Chevron wins approval to drill first deep-water wildcat since spill


Chevron won approval today to continue drilling an exploratory well in the Gulf of Mexico — the first deep-water wildcat to be permitted since last year’s oil spill.

Under a permit issued by the Bureau of Ocean Energy Management, Regulation and Enforcement, Chevron will be allowed to drill a new well in a previously untapped reservoir in the Gulf of Mexico.

Although it is the fifth deep-water drilling project to be permitted since the Obama administration lifted a ban on that work last October, Chevron’s well would be the first in an unknown reservoir where oil or gas has not been produced.

The other permits — all issued in the past four weeks — have gone to projects where wells have already been drilled and discoveries have been made.

Here, Chevron is drilling an exploratory well in 6,750 feet of water at its Moccasin project in hopes of discovering oil and gas. The company is effectively making a $1 million-per-day gamble that it will discover oil at the site.

The company first began drilling the well last March, a month before the blowout at BP’s Macondo well. Drilling was suspended on June 9.

The project is located in Keathley Canyon Block 736, approximately 216 miles off the Louisiana coastline and 190 miles southeast of Houston.

Michael Bromwich, the bureau director, said the permit approval “further demonstrates industry’s ability to meet and satisfy the enhanced safety requirements associated with deep-water drilling, including the capability to contain a deep-water loss of well control and blowout.”

The permit could amplify concerns about the reliability and strength of emergency devices known as blowout preventers, following a report Wednesday on the one used at BP’s doomed well in the Gulf. A four-month investigation of that blowout preventer revealed that it was unable to successfully shear through drill pipe and seal oil and gas underground because that pipe had buckled and shifted off center.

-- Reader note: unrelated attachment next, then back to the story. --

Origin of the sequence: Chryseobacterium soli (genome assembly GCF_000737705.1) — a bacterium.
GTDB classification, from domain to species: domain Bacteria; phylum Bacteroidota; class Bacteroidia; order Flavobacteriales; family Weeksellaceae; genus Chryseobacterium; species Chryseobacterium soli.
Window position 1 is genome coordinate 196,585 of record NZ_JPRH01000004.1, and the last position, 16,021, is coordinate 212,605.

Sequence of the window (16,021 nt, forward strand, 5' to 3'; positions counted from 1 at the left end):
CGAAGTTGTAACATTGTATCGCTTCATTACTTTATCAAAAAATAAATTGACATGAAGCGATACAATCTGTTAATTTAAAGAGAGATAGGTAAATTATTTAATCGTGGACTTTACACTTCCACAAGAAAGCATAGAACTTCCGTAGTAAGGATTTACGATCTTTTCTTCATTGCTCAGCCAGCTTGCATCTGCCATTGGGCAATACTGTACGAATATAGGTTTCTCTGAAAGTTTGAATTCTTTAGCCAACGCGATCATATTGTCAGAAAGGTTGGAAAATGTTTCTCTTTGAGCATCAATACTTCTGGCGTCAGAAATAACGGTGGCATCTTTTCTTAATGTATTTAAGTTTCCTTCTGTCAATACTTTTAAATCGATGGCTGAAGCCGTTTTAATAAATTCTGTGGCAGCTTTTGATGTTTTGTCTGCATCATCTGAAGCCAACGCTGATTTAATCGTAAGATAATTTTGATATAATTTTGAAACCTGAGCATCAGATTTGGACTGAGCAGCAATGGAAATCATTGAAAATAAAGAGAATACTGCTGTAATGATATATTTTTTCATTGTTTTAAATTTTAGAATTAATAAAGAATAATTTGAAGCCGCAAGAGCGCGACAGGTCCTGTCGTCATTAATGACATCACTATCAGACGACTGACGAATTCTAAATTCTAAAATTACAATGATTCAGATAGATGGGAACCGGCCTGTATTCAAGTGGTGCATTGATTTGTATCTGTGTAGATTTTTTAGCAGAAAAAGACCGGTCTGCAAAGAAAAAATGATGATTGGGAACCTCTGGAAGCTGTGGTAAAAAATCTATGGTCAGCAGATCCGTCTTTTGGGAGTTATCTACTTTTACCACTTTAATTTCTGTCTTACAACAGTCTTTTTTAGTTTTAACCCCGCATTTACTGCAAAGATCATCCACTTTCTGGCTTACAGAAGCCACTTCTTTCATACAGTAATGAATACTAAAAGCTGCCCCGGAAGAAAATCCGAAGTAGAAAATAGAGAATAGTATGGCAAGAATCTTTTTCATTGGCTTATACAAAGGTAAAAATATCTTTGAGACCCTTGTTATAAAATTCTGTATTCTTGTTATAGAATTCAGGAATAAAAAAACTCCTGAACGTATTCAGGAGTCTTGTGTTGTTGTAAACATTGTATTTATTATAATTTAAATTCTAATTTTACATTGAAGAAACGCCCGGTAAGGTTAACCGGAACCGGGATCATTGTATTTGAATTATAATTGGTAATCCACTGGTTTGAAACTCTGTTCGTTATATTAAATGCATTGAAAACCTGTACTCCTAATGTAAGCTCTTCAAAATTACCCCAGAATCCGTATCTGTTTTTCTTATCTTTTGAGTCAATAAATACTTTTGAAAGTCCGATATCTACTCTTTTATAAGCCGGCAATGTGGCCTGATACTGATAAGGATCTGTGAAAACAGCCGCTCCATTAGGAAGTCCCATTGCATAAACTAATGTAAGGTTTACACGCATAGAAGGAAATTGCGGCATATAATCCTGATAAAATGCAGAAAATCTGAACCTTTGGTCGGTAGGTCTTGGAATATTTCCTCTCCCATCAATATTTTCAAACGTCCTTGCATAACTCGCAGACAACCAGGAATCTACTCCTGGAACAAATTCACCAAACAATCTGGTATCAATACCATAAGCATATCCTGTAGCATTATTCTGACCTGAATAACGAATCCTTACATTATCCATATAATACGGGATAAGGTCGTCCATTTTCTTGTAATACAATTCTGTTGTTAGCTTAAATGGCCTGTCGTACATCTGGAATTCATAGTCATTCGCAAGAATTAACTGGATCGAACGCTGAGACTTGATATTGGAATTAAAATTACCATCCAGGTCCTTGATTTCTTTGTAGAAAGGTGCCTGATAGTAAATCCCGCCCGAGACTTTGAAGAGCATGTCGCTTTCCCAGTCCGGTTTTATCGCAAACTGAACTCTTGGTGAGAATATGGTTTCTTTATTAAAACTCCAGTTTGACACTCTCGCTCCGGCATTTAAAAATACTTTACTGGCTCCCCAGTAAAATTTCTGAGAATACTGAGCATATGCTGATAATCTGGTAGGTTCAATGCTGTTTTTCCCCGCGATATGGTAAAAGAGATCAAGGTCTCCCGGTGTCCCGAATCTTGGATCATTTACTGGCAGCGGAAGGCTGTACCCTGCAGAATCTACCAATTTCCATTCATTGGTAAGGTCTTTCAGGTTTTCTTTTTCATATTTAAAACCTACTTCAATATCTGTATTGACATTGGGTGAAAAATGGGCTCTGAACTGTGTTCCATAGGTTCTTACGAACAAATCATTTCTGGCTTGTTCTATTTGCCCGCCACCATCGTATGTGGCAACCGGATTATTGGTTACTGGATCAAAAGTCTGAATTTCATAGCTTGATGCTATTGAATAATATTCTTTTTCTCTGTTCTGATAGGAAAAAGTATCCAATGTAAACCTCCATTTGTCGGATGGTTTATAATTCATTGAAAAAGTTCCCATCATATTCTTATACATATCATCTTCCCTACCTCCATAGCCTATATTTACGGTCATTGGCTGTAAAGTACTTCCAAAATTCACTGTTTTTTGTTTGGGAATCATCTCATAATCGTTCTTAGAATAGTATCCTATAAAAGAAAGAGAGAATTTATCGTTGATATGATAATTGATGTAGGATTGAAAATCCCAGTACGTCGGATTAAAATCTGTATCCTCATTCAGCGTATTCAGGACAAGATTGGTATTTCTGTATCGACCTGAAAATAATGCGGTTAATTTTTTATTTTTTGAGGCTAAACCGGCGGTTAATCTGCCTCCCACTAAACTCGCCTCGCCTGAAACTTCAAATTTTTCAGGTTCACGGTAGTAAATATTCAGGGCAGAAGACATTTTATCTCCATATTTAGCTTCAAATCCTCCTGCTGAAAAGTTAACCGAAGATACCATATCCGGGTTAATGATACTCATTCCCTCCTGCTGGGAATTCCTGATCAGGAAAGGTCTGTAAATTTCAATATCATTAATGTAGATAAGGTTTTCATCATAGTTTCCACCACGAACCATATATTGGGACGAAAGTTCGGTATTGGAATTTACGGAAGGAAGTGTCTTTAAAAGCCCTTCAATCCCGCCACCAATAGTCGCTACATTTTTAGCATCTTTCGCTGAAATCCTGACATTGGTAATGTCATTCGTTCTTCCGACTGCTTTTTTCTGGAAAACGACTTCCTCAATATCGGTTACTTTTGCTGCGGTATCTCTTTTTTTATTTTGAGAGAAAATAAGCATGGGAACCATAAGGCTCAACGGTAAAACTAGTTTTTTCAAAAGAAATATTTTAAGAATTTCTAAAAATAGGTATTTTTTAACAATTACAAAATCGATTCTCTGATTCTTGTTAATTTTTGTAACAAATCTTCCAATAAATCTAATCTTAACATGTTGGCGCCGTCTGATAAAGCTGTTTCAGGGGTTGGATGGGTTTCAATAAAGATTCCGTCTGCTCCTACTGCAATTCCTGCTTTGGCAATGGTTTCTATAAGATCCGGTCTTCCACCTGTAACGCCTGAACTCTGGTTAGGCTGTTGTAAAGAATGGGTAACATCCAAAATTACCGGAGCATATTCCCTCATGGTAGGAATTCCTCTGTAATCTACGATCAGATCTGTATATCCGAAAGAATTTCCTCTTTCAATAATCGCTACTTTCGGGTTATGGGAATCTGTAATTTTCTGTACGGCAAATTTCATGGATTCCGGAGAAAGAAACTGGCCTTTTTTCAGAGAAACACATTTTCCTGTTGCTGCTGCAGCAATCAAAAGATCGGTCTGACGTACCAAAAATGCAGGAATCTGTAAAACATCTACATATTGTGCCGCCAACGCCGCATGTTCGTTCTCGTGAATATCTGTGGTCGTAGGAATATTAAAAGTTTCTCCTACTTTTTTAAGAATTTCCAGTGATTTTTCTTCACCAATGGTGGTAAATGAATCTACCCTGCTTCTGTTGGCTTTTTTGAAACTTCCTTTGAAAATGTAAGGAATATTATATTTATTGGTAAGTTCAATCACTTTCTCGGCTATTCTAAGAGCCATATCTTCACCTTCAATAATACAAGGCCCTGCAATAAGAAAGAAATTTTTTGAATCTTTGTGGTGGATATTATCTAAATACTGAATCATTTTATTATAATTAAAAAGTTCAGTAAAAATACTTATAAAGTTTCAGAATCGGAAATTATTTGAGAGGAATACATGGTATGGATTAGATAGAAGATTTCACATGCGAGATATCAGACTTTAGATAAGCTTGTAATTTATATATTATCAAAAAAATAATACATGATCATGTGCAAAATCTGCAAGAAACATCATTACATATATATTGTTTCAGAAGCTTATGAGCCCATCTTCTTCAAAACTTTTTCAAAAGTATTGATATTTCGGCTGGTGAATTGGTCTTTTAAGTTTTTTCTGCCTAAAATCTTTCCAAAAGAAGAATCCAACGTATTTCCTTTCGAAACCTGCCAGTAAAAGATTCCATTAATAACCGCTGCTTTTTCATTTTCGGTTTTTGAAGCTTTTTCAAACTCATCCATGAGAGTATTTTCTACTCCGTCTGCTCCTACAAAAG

Offshore drilling advocates cheered the permit approval. Randall Luthi, president of the National Ocean Industries Association, said that while all of the deep-water permits issued to date are good news, “today’s approval of a permit for truly new deep-water exploration in the Gulf of Mexico is particularly noteworthy and is a milestone we have been awaiting.”

“We are encouraged that the backlog of permit applications is slowly growing smaller, and that some of our member companies who were sidelined for the past year will soon get back to work in the Gulf,” Luthi added.

The ocean energy bureau has focused on restarting 57 deep-water drilling projects that were approved before last year’s spill, including 16 where drilling had begun. Those previously permitted projects have been grandfathered from undergoing environmental assessments that will be done on all new deep-water drilling proposed since last year’s spill.

To win the permit, Chevron had to prove to regulators it could swiftly control any blowout at the site and trap gushing crude. The company said it would rely on the marine capping stack and other equipment provided by the Marine Well Containment Company in case of a sub-sea blowout.

Chevron joined three other major oil companies — Exxon Mobil, Shell and ConocoPhillips — to form the MWCC after last year’s spill. BP, Apache Corp. and Anadarko Petroleum Corp. have since joined the containment company.

If you’re keeping score, here are the permits that have been issued so far for offshore exploration projects that were blocked by last year’s ban on some deep-water drilling:

Jennifer Dlouhy